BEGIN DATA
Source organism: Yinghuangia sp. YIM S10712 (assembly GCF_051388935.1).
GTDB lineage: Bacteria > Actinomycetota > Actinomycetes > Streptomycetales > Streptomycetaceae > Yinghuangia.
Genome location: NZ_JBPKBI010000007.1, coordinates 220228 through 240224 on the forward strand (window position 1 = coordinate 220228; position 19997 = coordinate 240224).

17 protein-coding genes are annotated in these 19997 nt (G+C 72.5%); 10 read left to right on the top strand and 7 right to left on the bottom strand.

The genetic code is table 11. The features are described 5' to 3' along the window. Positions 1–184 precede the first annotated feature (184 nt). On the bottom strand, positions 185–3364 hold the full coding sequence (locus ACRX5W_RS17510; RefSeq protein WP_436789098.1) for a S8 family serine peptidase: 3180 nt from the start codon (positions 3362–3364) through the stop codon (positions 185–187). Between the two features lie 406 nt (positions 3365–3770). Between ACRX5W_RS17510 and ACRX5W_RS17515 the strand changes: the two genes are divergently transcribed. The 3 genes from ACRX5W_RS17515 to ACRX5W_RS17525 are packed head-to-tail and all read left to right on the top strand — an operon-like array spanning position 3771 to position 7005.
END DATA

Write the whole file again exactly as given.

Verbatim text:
Source organism: Yinghuangia sp. YIM S10712 (assembly GCF_051388935.1).
GTDB lineage: Bacteria > Actinomycetota > Actinomycetes > Streptomycetales > Streptomycetaceae > Yinghuangia.
Genome location: NZ_JBPKBI010000007.1, coordinates 220228 through 240224 on the forward strand (window position 1 = coordinate 220228; position 19997 = coordinate 240224).

17 protein-coding genes are annotated in these 19997 nt (G+C 72.5%); 10 read left to right on the top strand and 7 right to left on the bottom strand.

The genetic code is table 11. The features are described 5' to 3' along the window. Positions 1–184 precede the first annotated feature (184 nt). On the bottom strand, positions 185–3364 hold the full coding sequence (locus ACRX5W_RS17510; RefSeq protein WP_436789098.1) for a S8 family serine peptidase: 3180 nt from the start codon (positions 3362–3364) through the stop codon (positions 185–187). Between the two features lie 406 nt (positions 3365–3770). Between ACRX5W_RS17510 and ACRX5W_RS17515 the strand changes: the two genes are divergently transcribed. The 3 genes from ACRX5W_RS17515 to ACRX5W_RS17525 are packed head-to-tail and all read left to right on the top strand — an operon-like array spanning position 3771 to position 7005.